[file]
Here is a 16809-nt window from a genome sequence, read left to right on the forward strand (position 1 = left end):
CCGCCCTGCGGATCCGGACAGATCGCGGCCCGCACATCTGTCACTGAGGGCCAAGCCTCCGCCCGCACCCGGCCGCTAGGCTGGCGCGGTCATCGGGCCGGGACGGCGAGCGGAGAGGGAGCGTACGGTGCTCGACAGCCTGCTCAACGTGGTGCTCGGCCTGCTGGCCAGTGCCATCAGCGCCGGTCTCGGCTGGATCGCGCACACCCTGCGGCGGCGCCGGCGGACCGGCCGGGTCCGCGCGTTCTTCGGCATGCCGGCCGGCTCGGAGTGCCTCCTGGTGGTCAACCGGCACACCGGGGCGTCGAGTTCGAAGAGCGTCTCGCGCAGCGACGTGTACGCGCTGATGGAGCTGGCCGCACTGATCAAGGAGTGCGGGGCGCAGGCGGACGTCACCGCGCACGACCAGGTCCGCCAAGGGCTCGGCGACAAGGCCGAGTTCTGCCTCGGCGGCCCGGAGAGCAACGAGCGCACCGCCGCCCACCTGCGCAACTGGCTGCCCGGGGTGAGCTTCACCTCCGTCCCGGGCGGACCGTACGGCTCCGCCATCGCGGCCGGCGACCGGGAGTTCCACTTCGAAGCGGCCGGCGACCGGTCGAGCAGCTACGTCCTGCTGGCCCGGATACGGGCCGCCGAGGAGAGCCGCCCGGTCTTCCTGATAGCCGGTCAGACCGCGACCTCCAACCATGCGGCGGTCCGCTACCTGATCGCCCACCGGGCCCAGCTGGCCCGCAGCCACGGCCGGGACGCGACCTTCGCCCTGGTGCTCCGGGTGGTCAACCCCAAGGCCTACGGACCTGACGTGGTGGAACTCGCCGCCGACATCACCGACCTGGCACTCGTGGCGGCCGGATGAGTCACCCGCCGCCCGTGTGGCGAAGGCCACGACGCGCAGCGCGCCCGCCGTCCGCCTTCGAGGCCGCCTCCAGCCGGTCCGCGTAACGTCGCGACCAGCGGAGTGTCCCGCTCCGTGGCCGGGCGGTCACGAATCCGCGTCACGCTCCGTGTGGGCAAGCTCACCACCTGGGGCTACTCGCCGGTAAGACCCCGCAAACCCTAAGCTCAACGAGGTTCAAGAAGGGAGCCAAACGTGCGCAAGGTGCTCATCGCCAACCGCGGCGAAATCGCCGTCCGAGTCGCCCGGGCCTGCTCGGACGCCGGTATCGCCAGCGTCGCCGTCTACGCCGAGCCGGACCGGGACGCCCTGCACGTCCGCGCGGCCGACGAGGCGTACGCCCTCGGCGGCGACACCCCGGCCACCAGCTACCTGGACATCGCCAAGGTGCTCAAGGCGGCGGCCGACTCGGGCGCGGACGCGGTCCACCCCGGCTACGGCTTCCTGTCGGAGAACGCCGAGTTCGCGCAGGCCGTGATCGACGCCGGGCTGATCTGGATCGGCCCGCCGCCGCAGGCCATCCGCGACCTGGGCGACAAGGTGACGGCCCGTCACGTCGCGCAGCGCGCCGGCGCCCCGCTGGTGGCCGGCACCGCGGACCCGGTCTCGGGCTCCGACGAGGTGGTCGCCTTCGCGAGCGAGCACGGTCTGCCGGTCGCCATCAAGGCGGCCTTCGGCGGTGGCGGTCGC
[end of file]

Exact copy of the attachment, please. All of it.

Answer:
Here is a 16809-nt window from a genome sequence, read left to right on the forward strand (position 1 = left end):
CCGCCCTGCGGATCCGGACAGATCGCGGCCCGCACATCTGTCACTGAGGGCCAAGCCTCCGCCCGCACCCGGCCGCTAGGCTGGCGCGGTCATCGGGCCGGGACGGCGAGCGGAGAGGGAGCGTACGGTGCTCGACAGCCTGCTCAACGTGGTGCTCGGCCTGCTGGCCAGTGCCATCAGCGCCGGTCTCGGCTGGATCGCGCACACCCTGCGGCGGCGCCGGCGGACCGGCCGGGTCCGCGCGTTCTTCGGCATGCCGGCCGGCTCGGAGTGCCTCCTGGTGGTCAACCGGCACACCGGGGCGTCGAGTTCGAAGAGCGTCTCGCGCAGCGACGTGTACGCGCTGATGGAGCTGGCCGCACTGATCAAGGAGTGCGGGGCGCAGGCGGACGTCACCGCGCACGACCAGGTCCGCCAAGGGCTCGGCGACAAGGCCGAGTTCTGCCTCGGCGGCCCGGAGAGCAACGAGCGCACCGCCGCCCACCTGCGCAACTGGCTGCCCGGGGTGAGCTTCACCTCCGTCCCGGGCGGACCGTACGGCTCCGCCATCGCGGCCGGCGACCGGGAGTTCCACTTCGAAGCGGCCGGCGACCGGTCGAGCAGCTACGTCCTGCTGGCCCGGATACGGGCCGCCGAGGAGAGCCGCCCGGTCTTCCTGATAGCCGGTCAGACCGCGACCTCCAACCATGCGGCGGTCCGCTACCTGATCGCCCACCGGGCCCAGCTGGCCCGCAGCCACGGCCGGGACGCGACCTTCGCCCTGGTGCTCCGGGTGGTCAACCCCAAGGCCTACGGACCTGACGTGGTGGAACTCGCCGCCGACATCACCGACCTGGCACTCGTGGCGGCCGGATGAGTCACCCGCCGCCCGTGTGGCGAAGGCCACGACGCGCAGCGCGCCCGCCGTCCGCCTTCGAGGCCGCCTCCAGCCGGTCCGCGTAACGTCGCGACCAGCGGAGTGTCCCGCTCCGTGGCCGGGCGGTCACGAATCCGCGTCACGCTCCGTGTGGGCAAGCTCACCACCTGGGGCTACTCGCCGGTAAGACCCCGCAAACCCTAAGCTCAACGAGGTTCAAGAAGGGAGCCAAACGTGCGCAAGGTGCTCATCGCCAACCGCGGCGAAATCGCCGTCCGAGTCGCCCGGGCCTGCTCGGACGCCGGTATCGCCAGCGTCGCCGTCTACGCCGAGCCGGACCGGGACGCCCTGCACGTCCGCGCGGCCGACGAGGCGTACGCCCTCGGCGGCGACACCCCGGCCACCAGCTACCTGGACATCGCCAAGGTGCTCAAGGCGGCGGCCGACTCGGGCGCGGACGCGGTCCACCCCGGCTACGGCTTCCTGTCGGAGAACGCCGAGTTCGCGCAGGCCGTGATCGACGCCGGGCTGATCTGGATCGGCCCGCCGCCGCAGGCCATCCGCGACCTGGGCGACAAGGTGACGGCCCGTCACGTCGCGCAGCGCGCCGGCGCCCCGCTGGTGGCCGGCACCGCGGACCCGGTCTCGGGCTCCGACGAGGTGGTCGCCTTCGCGAGCGAGCACGGTCTGCCGGTCGCCATCAAGGCGGCCTTCGGCGGTGGCGGTCGC